Thus, as they excel in the spiritual gifts of faith, speech, knowledge, earnestness and love, the apostle urges them to excel also 'in this grace of giving'.  Similarly in Romans 12:8 Paul includes among another list of charismata 'contributing to the needs of others'.


Why is this important?  Because many of God's endowments are both a generous gift given to all believers and a particular gift (charisma) given to some.  For example, all Christians are called to share the gospel with others, but some have the gift of an evangelist.  All are called to exercise pastoral care for others, but some are called to be pastors. 

Similarly, all Christians are called to be generous, but some are given the particular 'gift of giving'. Because they have been entrusted with significant financial resources, they have a special responsibility to be good stewards for the common good.


3. Christian giving is inspired by the cross of Christ.


"I am not commanding you, but I want to test the sincerity of you love by comparing it with the earnestness of others.  For you know the grace of our Lord Jesus Christ, that though he was rich, yet for your sakes he became poor, so that you through his poverty might become rich." ~ II Corinthians 8:8-9 (NIV)


The Corinthians were not being commanded, much less browbeaten, to give generously.  Rather the sincerity of their love was being put to the test by comparison with others and especially (it is implied) by comparison with Christ, for they knew the grace of our Lord Jesus Christ.  Not only is the grace of God at work in us (v.1), but the grace of Christ challenges our imitation (v.9).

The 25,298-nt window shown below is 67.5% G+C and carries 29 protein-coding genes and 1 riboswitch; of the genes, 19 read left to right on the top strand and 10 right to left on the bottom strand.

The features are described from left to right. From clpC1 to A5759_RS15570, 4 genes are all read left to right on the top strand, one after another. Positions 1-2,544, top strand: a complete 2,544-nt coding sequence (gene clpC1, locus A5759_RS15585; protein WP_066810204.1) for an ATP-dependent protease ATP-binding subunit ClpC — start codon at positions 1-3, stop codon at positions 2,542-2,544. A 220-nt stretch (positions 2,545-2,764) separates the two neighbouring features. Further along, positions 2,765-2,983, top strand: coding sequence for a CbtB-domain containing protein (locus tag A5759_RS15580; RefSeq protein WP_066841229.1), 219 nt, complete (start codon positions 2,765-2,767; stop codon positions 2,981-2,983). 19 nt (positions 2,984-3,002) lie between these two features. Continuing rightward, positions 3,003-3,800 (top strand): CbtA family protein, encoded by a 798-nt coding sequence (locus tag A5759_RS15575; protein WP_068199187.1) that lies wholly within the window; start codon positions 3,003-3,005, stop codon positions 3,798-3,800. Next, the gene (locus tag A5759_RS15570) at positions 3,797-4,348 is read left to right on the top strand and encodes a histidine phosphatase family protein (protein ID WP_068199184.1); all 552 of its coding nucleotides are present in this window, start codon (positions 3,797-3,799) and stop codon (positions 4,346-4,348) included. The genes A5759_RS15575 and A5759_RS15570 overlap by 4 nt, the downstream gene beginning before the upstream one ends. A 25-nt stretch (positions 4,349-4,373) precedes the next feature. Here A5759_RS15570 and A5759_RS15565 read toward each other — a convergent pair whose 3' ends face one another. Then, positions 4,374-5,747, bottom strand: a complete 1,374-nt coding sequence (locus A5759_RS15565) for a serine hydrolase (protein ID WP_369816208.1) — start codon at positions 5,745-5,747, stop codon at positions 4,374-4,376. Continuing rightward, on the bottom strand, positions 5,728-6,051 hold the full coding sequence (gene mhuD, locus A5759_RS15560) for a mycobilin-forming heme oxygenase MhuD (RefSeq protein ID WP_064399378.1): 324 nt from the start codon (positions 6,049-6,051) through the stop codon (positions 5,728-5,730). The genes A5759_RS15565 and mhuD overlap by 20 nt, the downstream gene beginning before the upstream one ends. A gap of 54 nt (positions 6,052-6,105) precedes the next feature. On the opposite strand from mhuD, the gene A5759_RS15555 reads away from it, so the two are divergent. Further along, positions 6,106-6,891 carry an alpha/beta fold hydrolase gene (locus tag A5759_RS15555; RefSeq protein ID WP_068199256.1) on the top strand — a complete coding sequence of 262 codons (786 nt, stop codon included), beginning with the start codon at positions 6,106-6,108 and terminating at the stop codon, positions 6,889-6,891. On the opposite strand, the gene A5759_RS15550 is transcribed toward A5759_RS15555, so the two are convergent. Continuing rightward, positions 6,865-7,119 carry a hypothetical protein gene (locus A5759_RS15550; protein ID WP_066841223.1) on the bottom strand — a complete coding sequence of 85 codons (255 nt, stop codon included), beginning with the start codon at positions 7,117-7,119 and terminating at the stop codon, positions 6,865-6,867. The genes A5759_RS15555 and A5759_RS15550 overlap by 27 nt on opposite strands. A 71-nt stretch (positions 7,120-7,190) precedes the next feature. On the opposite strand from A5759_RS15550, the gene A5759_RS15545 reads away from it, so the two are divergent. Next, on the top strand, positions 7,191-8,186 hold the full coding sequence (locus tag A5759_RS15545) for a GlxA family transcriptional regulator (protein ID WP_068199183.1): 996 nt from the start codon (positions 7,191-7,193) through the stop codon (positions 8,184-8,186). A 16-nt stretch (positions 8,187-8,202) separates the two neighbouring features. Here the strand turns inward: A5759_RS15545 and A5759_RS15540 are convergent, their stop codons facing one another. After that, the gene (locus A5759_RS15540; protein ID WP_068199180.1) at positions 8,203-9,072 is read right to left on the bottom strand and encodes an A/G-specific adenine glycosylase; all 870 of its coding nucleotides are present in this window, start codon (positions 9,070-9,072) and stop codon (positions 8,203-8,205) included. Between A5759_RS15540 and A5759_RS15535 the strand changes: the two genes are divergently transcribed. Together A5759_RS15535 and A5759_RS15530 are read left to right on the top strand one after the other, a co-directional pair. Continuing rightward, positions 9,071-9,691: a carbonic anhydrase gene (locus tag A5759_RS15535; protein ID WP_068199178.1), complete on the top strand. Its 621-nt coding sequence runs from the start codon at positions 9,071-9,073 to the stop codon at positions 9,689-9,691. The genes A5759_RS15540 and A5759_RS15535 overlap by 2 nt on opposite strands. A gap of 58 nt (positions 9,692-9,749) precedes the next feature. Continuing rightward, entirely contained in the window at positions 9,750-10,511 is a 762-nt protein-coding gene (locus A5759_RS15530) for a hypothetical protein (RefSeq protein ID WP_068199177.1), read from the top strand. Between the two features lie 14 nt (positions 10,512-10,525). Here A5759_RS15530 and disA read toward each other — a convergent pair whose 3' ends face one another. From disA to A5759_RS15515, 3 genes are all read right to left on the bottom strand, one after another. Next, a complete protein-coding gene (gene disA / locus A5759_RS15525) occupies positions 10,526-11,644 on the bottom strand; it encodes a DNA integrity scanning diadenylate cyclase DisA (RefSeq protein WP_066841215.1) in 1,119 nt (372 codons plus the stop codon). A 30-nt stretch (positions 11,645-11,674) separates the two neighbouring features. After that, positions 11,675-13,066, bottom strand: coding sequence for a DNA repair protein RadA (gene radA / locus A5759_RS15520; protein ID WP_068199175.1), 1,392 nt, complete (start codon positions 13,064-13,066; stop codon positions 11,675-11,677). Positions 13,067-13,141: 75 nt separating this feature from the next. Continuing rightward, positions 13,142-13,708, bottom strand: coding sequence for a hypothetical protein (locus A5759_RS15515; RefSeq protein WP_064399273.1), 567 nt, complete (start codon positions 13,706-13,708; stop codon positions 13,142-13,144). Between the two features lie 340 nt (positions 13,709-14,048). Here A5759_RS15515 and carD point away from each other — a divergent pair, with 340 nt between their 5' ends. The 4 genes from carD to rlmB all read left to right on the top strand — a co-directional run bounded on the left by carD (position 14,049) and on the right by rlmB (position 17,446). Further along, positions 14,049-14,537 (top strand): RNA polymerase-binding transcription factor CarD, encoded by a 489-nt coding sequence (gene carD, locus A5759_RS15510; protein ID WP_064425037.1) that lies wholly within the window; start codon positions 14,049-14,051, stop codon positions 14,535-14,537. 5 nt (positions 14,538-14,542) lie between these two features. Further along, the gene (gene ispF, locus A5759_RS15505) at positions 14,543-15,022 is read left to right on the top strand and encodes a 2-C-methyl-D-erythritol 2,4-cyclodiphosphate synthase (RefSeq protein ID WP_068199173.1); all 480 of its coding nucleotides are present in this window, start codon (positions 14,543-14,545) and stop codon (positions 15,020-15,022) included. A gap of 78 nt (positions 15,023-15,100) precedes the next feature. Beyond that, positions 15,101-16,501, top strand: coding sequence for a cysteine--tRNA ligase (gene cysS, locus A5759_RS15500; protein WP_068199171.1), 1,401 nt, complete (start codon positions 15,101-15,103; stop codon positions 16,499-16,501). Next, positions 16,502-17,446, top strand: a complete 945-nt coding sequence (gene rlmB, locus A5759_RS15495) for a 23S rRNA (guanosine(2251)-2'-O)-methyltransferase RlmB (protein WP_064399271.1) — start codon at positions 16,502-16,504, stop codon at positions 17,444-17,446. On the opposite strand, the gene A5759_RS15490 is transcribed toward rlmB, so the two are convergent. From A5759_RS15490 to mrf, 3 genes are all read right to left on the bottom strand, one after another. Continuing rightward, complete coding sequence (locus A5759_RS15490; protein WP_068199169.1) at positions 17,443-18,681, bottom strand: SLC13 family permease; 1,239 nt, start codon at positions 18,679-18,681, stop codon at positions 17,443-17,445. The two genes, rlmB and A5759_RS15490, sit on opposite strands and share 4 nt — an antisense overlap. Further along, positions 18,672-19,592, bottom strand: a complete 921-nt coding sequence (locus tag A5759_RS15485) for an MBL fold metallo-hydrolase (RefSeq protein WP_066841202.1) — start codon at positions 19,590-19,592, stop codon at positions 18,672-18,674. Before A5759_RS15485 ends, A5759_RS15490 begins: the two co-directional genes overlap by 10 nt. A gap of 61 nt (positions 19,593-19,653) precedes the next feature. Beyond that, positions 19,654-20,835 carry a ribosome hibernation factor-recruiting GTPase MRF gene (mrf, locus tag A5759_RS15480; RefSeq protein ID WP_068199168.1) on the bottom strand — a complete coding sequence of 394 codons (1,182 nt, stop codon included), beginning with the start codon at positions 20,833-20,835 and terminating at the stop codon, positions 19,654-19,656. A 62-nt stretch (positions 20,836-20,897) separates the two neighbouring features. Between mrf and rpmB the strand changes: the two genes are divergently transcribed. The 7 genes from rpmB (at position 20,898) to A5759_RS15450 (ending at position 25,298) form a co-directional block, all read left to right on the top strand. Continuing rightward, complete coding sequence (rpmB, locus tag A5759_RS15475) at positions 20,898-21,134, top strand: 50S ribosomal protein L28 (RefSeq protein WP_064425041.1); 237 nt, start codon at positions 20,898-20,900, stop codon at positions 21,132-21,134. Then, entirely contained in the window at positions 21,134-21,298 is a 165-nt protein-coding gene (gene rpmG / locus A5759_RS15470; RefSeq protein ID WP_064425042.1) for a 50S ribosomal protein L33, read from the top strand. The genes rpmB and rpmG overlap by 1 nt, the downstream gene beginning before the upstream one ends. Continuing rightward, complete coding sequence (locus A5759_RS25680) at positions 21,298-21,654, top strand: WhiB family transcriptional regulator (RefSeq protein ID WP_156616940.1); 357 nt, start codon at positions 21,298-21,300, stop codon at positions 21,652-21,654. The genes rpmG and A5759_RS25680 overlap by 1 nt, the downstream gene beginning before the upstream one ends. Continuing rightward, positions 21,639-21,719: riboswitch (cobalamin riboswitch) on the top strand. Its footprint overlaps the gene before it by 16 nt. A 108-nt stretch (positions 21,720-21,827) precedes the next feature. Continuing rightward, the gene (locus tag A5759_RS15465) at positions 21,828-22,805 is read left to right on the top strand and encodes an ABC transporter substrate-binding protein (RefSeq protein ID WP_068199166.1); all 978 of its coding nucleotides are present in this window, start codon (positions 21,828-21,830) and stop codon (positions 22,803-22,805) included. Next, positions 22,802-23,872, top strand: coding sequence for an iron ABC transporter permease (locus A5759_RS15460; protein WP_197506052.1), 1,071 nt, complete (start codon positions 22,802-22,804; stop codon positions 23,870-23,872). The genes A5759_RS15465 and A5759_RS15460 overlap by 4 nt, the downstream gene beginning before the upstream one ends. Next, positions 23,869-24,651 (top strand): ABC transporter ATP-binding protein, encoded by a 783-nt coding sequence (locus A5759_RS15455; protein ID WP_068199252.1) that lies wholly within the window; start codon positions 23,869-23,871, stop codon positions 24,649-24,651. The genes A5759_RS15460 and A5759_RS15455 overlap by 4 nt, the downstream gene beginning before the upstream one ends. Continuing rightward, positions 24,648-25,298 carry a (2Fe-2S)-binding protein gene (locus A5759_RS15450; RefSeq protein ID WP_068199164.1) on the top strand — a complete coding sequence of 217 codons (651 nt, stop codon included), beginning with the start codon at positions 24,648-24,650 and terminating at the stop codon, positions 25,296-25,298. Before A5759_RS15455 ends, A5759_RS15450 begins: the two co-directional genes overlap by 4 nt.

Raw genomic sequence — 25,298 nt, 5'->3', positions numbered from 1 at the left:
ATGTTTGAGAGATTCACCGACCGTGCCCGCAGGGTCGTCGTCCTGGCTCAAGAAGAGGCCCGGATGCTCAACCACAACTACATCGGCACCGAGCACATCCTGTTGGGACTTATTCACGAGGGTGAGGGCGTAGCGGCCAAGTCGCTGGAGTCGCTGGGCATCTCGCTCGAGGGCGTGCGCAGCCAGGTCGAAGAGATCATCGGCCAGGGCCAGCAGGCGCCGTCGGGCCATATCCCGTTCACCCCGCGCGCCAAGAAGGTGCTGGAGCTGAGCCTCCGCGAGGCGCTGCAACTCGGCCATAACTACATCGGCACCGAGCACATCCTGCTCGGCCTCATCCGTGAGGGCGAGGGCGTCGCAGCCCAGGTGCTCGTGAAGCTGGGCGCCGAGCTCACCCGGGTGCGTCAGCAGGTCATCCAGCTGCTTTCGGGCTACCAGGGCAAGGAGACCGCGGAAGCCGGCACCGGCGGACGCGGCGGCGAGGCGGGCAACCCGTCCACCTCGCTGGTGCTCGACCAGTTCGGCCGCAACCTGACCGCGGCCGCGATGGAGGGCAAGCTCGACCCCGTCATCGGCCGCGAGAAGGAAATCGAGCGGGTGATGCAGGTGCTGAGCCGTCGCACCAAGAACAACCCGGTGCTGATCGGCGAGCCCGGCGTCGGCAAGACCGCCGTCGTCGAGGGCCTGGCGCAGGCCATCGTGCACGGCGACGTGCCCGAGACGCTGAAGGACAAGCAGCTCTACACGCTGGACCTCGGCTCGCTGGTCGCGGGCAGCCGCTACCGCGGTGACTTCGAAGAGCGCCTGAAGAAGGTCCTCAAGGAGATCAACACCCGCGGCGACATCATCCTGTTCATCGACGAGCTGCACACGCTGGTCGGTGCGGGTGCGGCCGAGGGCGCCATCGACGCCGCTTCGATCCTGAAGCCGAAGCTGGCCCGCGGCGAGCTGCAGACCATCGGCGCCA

Here are two references to poverty and two references to wealth.  Because of our poverty Christ renounced his riches, so that through his poverty we might become rich.  We must not misunderstand this by supposing that material poverty and wealth are in mind.  No, the 'poverty' of Christ is seen in his incarnation and especially his cross, while the 'wealth' he gives us is salvation with all its rich blessings.


** Don't miss the rest of this message. Join us Tuesday for Part Two and Wednesday for Part Three. **


(c) 2002 by John Stott Ministries.  All rights reserved. Used by permission of Generous Giving, Inc.


ABOUT THE AUTHOR: John Stott has authored over 40 books, including the classic Basic Christianity, The Cross of Christ, and The Contemporary Christian.  Based in London, he travels extensively overseas, especially in the Third World, speaking mainly at seminars for pastors and at student conferences. He is also the Founder and Honorary President of the London Institute for Christianity. Visit www.johnstott.org.


ABOUT GENEROUS GIVING, INC. - Generous Giving (www.GenerousGiving.org) is a non-profit ministry that seeks to encourage givers of all income levels - as well as ministry leaders, pastors, teachers and professional advisors - to fully understand and embrace what it means to live generously according to God's word and Christ's example. It offers an array of practical tools like books, study guides, quarterly briefings, eNewsletters, and an exhaustive online library of news articles, statistics, Bible studies, and sermons on generosity. It also hosts the Generous Giving Marketplace (www.GGMarketplace.org), a Web site that introduces givers and Christian ministries to one another through a searchable database of hundreds of giving opportunities from scores of Christian ministries worldwide.  Generous Giving is privately funded and does not solicit donations.